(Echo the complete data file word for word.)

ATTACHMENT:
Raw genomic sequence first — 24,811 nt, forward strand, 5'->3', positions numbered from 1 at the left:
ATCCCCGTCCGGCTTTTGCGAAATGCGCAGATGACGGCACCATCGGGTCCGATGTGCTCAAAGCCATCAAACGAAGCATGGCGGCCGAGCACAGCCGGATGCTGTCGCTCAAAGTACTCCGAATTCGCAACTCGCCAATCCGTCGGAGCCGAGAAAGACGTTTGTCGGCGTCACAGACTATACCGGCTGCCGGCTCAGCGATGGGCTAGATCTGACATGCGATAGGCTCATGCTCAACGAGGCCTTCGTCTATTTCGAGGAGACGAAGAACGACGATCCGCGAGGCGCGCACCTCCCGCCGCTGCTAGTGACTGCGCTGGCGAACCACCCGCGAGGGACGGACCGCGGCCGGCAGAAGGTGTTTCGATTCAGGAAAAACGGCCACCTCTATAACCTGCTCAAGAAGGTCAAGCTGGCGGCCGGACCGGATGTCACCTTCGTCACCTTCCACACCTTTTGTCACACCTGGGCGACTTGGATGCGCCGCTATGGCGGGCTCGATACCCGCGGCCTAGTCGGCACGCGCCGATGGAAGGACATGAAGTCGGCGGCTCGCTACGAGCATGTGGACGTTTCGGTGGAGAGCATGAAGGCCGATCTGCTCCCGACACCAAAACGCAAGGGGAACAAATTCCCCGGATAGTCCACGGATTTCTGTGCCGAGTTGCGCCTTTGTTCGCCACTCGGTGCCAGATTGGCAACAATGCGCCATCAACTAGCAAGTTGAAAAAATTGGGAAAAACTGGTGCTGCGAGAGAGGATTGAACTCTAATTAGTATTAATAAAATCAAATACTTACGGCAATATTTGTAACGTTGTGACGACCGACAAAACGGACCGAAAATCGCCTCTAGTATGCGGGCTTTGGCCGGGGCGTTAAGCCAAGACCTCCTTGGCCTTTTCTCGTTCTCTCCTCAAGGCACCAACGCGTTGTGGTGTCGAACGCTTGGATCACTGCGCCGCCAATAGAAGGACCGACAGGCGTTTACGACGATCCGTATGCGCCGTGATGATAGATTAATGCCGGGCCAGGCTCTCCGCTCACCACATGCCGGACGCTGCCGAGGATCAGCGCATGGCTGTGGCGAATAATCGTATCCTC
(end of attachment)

Raw genomic sequence first — 24,811 nt, forward strand, 5'->3', positions numbered from 1 at the left:
ATCCCCGTCCGGCTTTTGCGAAATGCGCAGATGACGGCACCATCGGGTCCGATGTGCTCAAAGCCATCAAACGAAGCATGGCGGCCGAGCACAGCCGGATGCTGTCGCTCAAAGTACTCCGAATTCGCAACTCGCCAATCCGTCGGAGCCGAGAAAGACGTTTGTCGGCGTCACAGACTATACCGGCTGCCGGCTCAGCGATGGGCTAGATCTGACATGCGATAGGCTCATGCTCAACGAGGCCTTCGTCTATTTCGAGGAGACGAAGAACGACGATCCGCGAGGCGCGCACCTCCCGCCGCTGCTAGTGACTGCGCTGGCGAACCACCCGCGAGGGACGGACCGCGGCCGGCAGAAGGTGTTTCGATTCAGGAAAAACGGCCACCTCTATAACCTGCTCAAGAAGGTCAAGCTGGCGGCCGGACCGGATGTCACCTTCGTCACCTTCCACACCTTTTGTCACACCTGGGCGACTTGGATGCGCCGCTATGGCGGGCTCGATACCCGCGGCCTAGTCGGCACGCGCCGATGGAAGGACATGAAGTCGGCGGCTCGCTACGAGCATGTGGACGTTTCGGTGGAGAGCATGAAGGCCGATCTGCTCCCGACACCAAAACGCAAGGGGAACAAATTCCCCGGATAGTCCACGGATTTCTGTGCCGAGTTGCGCCTTTGTTCGCCACTCGGTGCCAGATTGGCAACAATGCGCCATCAACTAGCAAGTTGAAAAAATTGGGAAAAACTGGTGCTGCGAGAGAGGATTGAACTCTAATTAGTATTAATAAAATCAAATACTTACGGCAATATTTGTAACGTTGTGACGACCGACAAAACGGACCGAAAATCGCCTCTAGTATGCGGGCTTTGGCCGGGGCGTTAAGCCAAGACCTCCTTGGCCTTTTCTCGTTCTCTCCTCAAGGCACCAACGCGTTGTGGTGTCGAACGCTTGGATCACTGCGCCGCCAATAGAAGGACCGACAGGCGTTTACGACGATCCGTATGCGCCGTGATGATAGATTAATGCCGGGCCAGGCTCTCCGCTCACCACATGCCGGACGCTGCCGAGGATCAGCGCATGGCTGTGGCGAATAATCGTATCCTC